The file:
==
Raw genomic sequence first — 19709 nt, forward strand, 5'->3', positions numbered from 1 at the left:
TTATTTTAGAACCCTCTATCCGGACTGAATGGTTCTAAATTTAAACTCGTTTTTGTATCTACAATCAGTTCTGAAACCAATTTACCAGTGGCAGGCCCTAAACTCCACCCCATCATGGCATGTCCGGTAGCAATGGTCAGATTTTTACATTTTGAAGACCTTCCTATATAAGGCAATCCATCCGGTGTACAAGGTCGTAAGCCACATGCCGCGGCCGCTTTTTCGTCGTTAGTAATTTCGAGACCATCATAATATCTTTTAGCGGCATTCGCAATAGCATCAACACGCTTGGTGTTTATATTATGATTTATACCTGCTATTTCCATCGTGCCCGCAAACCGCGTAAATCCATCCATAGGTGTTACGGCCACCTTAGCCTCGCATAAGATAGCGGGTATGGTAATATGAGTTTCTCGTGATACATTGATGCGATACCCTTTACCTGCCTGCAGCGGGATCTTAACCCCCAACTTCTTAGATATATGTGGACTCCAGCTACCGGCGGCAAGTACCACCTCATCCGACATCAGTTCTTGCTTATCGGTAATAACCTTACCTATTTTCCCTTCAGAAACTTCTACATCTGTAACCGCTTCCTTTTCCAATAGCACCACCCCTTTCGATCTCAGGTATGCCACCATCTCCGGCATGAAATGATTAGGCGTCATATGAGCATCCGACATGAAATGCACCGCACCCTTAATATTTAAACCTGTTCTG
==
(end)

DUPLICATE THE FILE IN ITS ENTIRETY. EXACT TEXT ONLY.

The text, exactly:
Raw genomic sequence first — 19709 nt, forward strand, 5'->3', positions numbered from 1 at the left:
TTATTTTAGAACCCTCTATCCGGACTGAATGGTTCTAAATTTAAACTCGTTTTTGTATCTACAATCAGTTCTGAAACCAATTTACCAGTGGCAGGCCCTAAACTCCACCCCATCATGGCATGTCCGGTAGCAATGGTCAGATTTTTACATTTTGAAGACCTTCCTATATAAGGCAATCCATCCGGTGTACAAGGTCGTAAGCCACATGCCGCGGCCGCTTTTTCGTCGTTAGTAATTTCGAGACCATCATAATATCTTTTAGCGGCATTCGCAATAGCATCAACACGCTTGGTGTTTATATTATGATTTATACCTGCTATTTCCATCGTGCCCGCAAACCGCGTAAATCCATCCATAGGTGTTACGGCCACCTTAGCCTCGCATAAGATAGCGGGTATGGTAATATGAGTTTCTCGTGATACATTGATGCGATACCCTTTACCTGCCTGCAGCGGGATCTTAACCCCCAACTTCTTAGATATATGTGGACTCCAGCTACCGGCGGCAAGTACCACCTCATCCGACATCAGTTCTTGCTTATCGGTAATAACCTTACCTATTTTCCCTTCAGAAACTTCTACATCTGTAACCGCTTCCTTTTCCAATAGCACCACCCCTTTCGATCTCAGGTATGCCACCATCTCCGGCATGAAATGATTAGGCGTCATATGAGCATCCGACATGAAATGCACCGCACCCTTAATATTTAAACCTGTTCTG